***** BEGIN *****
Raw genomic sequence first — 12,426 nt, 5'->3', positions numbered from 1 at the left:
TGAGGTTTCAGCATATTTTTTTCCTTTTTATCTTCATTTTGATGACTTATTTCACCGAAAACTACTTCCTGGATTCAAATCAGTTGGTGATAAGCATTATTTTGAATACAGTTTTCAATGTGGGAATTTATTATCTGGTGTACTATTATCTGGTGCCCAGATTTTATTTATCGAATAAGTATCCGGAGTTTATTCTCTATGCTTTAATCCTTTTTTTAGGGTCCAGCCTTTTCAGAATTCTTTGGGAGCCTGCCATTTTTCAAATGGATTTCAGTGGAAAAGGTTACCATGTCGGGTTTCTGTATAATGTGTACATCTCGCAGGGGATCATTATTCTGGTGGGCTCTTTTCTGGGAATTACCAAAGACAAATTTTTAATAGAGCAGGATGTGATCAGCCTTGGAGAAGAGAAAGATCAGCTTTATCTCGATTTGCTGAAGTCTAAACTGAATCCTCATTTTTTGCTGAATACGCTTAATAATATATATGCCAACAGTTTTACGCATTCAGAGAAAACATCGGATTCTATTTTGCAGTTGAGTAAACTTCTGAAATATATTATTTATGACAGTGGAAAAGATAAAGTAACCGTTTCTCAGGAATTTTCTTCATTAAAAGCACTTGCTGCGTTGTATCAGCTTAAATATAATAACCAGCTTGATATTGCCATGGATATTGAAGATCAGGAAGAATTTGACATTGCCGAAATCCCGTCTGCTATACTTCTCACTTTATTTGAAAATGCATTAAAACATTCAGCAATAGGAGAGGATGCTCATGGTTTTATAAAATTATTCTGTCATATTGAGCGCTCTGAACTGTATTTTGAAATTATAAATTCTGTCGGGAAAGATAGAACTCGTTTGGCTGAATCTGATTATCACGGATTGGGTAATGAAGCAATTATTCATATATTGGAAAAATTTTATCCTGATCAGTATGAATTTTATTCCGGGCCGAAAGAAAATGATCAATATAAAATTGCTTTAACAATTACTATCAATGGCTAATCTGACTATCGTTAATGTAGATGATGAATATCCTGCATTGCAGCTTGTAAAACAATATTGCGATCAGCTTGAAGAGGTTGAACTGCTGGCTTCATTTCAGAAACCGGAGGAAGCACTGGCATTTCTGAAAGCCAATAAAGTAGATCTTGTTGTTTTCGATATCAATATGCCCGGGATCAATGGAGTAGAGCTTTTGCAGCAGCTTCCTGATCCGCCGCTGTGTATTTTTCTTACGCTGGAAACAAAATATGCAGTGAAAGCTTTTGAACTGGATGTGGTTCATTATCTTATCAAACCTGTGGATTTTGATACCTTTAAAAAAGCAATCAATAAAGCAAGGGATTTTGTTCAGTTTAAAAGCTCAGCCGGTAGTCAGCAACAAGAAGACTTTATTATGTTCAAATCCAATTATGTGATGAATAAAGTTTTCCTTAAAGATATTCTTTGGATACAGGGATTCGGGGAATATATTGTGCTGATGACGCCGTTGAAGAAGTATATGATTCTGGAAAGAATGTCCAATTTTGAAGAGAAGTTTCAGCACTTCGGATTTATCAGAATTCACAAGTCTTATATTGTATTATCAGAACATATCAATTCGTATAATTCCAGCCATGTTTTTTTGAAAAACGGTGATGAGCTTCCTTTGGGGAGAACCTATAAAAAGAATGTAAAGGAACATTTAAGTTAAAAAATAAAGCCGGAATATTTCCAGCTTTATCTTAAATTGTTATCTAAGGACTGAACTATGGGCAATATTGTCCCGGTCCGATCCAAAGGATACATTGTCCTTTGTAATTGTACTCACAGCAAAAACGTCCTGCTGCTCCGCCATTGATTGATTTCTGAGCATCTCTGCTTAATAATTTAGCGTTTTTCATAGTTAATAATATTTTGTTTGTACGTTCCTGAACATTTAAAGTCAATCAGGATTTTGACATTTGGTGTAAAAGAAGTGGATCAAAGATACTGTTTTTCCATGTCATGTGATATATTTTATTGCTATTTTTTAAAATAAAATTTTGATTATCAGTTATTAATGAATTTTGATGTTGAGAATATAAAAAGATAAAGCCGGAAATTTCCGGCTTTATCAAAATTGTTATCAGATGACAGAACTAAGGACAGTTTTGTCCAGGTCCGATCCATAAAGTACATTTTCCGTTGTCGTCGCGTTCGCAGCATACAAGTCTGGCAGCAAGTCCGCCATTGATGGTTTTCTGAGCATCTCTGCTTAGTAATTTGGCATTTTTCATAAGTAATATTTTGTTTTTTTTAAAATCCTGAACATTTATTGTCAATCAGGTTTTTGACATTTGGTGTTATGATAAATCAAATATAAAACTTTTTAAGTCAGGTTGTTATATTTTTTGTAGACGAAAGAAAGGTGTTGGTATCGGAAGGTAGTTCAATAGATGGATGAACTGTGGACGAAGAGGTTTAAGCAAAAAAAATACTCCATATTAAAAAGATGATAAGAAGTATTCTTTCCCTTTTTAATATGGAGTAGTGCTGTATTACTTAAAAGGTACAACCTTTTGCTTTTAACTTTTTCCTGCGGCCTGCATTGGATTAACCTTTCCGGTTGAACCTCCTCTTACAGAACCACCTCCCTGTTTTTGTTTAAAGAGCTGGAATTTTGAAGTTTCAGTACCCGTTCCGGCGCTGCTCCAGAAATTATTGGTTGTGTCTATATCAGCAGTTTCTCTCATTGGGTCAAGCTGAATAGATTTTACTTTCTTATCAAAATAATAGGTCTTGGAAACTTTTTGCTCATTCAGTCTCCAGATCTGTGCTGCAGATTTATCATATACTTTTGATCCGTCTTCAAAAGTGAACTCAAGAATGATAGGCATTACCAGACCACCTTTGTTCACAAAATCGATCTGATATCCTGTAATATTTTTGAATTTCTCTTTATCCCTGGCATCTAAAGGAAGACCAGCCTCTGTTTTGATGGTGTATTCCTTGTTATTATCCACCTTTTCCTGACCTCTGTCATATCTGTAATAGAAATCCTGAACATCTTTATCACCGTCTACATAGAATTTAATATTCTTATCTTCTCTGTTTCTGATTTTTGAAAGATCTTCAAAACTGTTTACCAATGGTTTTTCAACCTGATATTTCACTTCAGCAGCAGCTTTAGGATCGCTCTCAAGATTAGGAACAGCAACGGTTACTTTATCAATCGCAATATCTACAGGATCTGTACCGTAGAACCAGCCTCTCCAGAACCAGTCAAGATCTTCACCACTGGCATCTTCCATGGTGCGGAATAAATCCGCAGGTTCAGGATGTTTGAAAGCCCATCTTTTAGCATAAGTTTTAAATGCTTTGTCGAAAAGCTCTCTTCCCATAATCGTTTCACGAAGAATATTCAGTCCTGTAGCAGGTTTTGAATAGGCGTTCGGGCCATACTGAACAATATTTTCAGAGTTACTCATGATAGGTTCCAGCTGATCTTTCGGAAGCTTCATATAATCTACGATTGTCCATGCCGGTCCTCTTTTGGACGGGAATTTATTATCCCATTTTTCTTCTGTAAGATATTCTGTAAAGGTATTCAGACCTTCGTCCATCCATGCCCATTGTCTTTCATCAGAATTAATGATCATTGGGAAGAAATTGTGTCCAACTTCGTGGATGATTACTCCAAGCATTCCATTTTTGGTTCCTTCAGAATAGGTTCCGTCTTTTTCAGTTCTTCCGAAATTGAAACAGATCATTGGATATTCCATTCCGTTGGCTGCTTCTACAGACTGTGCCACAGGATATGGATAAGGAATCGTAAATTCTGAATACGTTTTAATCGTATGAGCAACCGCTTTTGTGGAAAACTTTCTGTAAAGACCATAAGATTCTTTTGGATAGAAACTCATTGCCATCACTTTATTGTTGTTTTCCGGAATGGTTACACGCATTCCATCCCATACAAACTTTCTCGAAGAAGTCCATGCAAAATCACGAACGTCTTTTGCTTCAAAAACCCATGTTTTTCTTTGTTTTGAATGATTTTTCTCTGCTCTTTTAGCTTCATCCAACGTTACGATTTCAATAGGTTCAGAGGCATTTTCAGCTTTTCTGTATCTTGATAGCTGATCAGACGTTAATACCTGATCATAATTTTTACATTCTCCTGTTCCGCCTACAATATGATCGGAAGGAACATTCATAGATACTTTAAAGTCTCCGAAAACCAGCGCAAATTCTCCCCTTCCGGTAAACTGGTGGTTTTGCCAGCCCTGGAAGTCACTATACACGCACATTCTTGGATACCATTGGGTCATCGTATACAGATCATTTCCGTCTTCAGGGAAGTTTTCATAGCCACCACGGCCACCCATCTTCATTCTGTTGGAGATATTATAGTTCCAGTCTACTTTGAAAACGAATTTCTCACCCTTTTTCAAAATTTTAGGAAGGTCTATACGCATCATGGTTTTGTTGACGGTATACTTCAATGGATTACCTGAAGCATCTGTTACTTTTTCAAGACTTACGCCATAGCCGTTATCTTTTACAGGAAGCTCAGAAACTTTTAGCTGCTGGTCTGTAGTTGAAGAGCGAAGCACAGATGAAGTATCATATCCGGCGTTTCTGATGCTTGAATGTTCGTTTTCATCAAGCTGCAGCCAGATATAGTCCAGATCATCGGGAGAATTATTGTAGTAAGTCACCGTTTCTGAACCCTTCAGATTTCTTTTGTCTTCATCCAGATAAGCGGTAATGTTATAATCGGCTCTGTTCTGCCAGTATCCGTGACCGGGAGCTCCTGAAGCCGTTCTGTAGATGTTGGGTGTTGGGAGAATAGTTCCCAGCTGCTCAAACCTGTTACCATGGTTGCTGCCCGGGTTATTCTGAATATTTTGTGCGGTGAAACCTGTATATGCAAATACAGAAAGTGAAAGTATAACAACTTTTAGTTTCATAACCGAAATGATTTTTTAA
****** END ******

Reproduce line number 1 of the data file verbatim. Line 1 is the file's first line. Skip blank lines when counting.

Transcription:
Raw genomic sequence first — 12,426 nt, 5'->3', positions numbered from 1 at the left: